GRA Reform – Frequently Just Asked Questions


The information here applies to the Gender Recognition Act in Great Britain. I’ve tried to point out where the situation differs between Scotland, and England and Wales. Unfortunately I don’t really know much about the situation in Northern Ireland so I can’t guarantee that all of this information is applicable there.

Why do people need a Gender Recognition Certificate (GRC)?

A Gender Recognition Certificate is necessary for updating one’s birth certificate to the correct name and gender marker. This is mainly necessary for marriage, death and pension provision (that last, at least, for people born before 1957).

Names are one issue where Scotland diverges from England and Wales: In Scotland, legal names are kept by the National Records of Scotland, and you may change the name on your birth certificate (forename once, surname up to three times) without a GRC. In England and Wales, your “legal” name is just whatever name you use, but you cannot change the name on your birth certificate without a GRC.

A GRC is not necessary for updating the gender marker on passports, driving licences and other documents, which already pretty much work on a self-ID basis. However, even though you can request a different gender marker on those documents, they do often require you to provide a birth certificate, along with evidence of a name change (e.g. a deed poll). Although they do not require evidence of a gender change, the gender (and name) mismatch between the birth certificate and the requested document does require a trans person without a GRC to out themselves.

In some circumstances a Gender Recognition Certificate may also be necessary to update foreign documents. For example, I myself am a dual citizen of the United Kingdom and Canada. The Canadian federal government’s position on gender recognition is, “let someone else decide” — for people who live in Canada, that means provincial government, but since I live in the UK, I don’t have a province, so if I want to update my Certificate of Citizenship, the Canadian government demands a UK GRC.

But bottom line, the main reason to need a GRC is so that trans people’s privacy and dignity can be protected when they have to supply their birth certificate.

Why do trans people want Gender Recognition Act (GRA) reform?

The 2004 Gender Recognition Act was written with much heel-dragging and reluctance. It was brought into force not out of an abundance of respect for trans people, but out of compliance with a judgement in the European Court of Human Rights, where the government lost the case of Goodwin & I v United Kingdom in 2002. The Court found that a trans person’s inability to change the gender marker on their birth certificate was a breach of Articles 8 and 12 of the European Convention on Human Rights. The Gender Recognition Act was enacted to comply with this ruling.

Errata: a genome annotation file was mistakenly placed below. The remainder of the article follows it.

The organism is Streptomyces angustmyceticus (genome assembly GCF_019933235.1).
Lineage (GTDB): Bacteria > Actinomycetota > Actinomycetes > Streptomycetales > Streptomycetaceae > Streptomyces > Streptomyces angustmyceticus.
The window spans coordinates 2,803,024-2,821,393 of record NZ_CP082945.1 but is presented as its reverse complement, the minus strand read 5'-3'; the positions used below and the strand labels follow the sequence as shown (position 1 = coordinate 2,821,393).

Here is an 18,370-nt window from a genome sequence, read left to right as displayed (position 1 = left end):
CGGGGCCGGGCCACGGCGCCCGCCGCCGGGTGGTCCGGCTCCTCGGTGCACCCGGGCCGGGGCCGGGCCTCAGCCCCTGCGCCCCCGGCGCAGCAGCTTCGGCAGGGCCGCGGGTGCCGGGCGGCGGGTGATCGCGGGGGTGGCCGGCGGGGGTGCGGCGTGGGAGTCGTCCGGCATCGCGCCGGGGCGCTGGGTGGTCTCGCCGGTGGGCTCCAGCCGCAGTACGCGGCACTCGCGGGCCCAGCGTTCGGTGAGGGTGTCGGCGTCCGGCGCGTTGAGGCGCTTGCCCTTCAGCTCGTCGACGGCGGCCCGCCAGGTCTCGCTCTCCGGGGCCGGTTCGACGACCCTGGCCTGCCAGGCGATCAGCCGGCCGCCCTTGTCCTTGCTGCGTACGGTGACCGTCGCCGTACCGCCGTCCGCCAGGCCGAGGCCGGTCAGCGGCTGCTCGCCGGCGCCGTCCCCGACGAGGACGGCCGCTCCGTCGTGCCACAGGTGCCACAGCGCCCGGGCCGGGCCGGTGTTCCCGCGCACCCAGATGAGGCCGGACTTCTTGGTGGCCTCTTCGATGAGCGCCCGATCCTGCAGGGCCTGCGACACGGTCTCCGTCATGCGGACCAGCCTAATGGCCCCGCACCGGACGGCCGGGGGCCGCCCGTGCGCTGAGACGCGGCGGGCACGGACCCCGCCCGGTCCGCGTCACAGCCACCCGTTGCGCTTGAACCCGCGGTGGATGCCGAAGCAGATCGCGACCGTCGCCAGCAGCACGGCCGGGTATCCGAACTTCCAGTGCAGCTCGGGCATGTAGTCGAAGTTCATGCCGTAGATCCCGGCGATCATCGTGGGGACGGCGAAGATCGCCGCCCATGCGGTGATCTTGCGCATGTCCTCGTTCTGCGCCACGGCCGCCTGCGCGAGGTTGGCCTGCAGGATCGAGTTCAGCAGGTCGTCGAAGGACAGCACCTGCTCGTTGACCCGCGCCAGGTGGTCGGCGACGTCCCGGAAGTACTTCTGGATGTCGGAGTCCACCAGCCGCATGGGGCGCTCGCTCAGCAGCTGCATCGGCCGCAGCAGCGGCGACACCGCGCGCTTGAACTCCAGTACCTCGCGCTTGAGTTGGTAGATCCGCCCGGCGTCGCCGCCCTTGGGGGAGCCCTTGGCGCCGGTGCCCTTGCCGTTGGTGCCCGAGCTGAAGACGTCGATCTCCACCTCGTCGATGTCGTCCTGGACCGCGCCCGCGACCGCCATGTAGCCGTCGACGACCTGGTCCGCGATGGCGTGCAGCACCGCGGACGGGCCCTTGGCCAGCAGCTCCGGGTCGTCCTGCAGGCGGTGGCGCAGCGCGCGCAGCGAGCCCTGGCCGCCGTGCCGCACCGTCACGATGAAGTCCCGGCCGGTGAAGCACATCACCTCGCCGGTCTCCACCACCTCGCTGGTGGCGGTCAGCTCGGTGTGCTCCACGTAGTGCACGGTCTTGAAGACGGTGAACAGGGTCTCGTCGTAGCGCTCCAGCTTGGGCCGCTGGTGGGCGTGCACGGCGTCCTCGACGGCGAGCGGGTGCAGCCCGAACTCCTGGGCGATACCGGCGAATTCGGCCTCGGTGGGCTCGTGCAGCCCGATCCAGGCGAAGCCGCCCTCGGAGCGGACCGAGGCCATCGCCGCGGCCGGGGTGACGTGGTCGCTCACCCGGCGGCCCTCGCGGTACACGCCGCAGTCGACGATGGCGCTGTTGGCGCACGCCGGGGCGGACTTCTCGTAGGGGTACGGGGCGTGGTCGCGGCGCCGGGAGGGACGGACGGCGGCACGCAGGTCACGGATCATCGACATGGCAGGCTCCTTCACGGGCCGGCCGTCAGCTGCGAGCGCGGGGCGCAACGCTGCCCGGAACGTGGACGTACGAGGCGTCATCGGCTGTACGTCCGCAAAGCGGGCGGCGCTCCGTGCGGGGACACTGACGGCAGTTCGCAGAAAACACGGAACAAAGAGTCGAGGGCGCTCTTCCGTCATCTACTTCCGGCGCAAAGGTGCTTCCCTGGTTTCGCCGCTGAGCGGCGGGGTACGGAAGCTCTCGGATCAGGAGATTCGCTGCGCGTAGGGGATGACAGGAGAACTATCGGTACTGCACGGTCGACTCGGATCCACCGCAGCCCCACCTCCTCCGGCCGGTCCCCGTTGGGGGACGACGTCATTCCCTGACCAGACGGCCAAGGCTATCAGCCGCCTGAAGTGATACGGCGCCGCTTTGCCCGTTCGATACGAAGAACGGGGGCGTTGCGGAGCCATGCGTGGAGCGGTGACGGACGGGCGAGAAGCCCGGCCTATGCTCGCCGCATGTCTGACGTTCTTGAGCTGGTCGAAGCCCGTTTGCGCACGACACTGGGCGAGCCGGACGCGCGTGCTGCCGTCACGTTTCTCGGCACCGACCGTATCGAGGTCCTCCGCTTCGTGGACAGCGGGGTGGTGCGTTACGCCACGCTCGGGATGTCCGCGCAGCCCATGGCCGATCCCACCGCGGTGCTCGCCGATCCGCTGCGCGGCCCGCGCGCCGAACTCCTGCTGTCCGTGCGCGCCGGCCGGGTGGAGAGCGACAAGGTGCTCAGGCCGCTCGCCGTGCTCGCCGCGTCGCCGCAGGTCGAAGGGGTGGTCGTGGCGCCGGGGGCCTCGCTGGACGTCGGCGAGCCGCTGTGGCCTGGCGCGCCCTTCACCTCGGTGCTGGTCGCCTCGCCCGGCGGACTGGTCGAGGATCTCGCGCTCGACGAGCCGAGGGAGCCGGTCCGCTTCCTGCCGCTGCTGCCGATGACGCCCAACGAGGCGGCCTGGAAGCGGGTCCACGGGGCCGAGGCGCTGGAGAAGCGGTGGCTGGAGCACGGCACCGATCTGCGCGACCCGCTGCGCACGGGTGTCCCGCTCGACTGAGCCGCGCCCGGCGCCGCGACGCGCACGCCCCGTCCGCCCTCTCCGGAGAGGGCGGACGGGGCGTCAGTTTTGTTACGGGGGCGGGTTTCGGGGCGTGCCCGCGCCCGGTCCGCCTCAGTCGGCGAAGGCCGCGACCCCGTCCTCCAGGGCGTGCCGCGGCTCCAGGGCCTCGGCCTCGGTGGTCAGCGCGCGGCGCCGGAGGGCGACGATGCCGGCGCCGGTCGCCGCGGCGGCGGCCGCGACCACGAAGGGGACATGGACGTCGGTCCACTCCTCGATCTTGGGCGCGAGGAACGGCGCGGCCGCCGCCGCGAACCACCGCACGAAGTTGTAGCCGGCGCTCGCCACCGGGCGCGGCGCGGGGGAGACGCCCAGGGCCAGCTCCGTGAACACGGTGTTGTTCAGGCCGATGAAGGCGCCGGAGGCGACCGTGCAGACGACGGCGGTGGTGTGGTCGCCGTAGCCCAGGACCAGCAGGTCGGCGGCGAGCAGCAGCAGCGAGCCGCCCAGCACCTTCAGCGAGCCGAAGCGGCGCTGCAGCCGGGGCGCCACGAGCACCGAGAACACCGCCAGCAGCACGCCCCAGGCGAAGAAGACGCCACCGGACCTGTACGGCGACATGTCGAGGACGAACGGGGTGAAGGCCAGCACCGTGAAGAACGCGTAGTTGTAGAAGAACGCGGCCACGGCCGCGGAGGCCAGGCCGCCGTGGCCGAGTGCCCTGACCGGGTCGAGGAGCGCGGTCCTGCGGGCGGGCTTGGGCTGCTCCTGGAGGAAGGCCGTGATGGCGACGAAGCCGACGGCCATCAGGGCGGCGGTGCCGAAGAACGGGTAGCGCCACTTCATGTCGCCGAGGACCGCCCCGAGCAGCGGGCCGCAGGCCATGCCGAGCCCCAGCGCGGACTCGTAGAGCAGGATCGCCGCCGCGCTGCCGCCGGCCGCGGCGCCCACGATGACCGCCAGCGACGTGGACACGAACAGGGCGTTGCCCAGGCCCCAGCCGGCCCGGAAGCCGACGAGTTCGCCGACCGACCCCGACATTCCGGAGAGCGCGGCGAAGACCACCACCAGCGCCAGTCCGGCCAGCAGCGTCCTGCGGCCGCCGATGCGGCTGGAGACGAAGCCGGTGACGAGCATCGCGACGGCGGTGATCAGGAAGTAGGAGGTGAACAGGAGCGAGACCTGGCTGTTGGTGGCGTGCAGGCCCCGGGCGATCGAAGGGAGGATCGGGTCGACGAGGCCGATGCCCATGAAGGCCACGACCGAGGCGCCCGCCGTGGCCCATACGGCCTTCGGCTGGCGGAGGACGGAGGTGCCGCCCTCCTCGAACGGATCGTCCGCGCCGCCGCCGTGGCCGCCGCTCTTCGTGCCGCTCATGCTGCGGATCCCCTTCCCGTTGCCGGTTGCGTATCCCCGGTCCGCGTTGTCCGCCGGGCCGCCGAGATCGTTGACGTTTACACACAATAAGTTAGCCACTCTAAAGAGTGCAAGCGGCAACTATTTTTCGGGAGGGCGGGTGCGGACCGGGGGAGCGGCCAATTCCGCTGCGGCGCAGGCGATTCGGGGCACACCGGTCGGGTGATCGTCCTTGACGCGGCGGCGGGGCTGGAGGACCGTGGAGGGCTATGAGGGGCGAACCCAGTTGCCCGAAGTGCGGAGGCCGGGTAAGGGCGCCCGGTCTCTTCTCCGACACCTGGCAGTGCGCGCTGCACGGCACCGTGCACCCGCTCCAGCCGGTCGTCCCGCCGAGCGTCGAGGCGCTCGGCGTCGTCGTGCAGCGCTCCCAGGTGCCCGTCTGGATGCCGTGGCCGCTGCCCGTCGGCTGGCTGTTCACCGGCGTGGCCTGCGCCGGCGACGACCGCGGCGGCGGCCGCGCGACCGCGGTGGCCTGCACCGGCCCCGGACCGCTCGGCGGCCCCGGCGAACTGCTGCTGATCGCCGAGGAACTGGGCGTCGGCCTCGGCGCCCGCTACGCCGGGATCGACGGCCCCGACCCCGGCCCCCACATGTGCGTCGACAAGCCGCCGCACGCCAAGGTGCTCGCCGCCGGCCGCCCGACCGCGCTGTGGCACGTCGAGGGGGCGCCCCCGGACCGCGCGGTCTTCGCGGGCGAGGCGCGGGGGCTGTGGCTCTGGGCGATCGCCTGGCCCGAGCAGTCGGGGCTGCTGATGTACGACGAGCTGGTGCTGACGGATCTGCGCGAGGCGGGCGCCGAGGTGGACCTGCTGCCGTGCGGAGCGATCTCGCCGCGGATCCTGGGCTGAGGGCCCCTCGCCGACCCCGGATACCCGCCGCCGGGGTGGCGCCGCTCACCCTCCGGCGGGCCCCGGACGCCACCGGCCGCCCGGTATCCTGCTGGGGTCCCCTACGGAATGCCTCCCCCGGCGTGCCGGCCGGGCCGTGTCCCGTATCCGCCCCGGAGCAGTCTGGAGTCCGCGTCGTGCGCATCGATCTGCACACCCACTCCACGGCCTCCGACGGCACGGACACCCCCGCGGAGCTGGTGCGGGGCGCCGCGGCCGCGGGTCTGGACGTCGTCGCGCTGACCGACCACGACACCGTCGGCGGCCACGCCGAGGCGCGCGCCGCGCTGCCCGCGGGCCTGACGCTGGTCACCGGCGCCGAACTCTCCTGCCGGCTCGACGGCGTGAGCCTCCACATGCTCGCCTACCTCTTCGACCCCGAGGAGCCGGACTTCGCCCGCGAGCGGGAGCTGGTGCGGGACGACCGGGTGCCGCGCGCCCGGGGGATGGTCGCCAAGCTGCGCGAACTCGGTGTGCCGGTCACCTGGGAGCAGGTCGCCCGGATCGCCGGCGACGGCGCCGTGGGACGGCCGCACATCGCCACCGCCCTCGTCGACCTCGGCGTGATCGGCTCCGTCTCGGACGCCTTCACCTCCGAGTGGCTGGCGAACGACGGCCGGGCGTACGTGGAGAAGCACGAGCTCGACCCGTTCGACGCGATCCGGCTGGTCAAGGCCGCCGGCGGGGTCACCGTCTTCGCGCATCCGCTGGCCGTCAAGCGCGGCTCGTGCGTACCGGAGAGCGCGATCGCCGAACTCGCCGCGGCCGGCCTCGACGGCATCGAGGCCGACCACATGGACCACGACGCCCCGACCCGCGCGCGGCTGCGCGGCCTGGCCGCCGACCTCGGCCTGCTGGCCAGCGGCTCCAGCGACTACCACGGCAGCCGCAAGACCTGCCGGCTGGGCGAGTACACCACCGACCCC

The main problem with the current GRA process is that it requires trans people to capitulate to someone else’s idea of what being their “acquired gender” means. The current process involves a range of people (including a panel of people you will never meet) passing judgement on whether you are “womaning” or “manning” correctly.

This obviously rubs against the grain of a lot of feminist thought about gender, which holds that such a prescriptive approach to what it means to be a particular gender is harmful. Contrary to common transphobic rhetoric that trans people “just want to reinforce gender stereotypes”, a major purpose of GRA reform is precisely to remove reliance on those stereotypes from the process.

Another contentious part of the GRA is the “spousal veto”, whereby a married person can only receive a GRC with their spouse’s consent. This doesn’t apply to Scotland, where the spousal veto has already been effectively abolished — the spouse can no longer withhold consent to gender recognition, but instead can withhold consent to re-registering the marriage and has a non-contestable right to divorce — but is still present in England and Wales. Since Scotland demonstrates that a spouse is perfectly capable of deciding whether or not they want to remain married to someone who has legally changed gender without curtailing the trans person’s autonomy, the only real purpose the spousal veto serves is as a lever for abuse, and there’s no reason for it in England and Wales either. (That’s not to mention that part of the rationale for abolishing it in Scotland was also that the main material effects of transitioning on a marriage have little to do with whether or not that transition is legally recognised).

We also support reforming the GRA so that it accommodates non-binary people, as well as minor changes such as reducing the amount of time involved, and reducing the fees. Additionally, there are arguments that since younger people need to use their birth certificate more often, the age requirement should be lowered.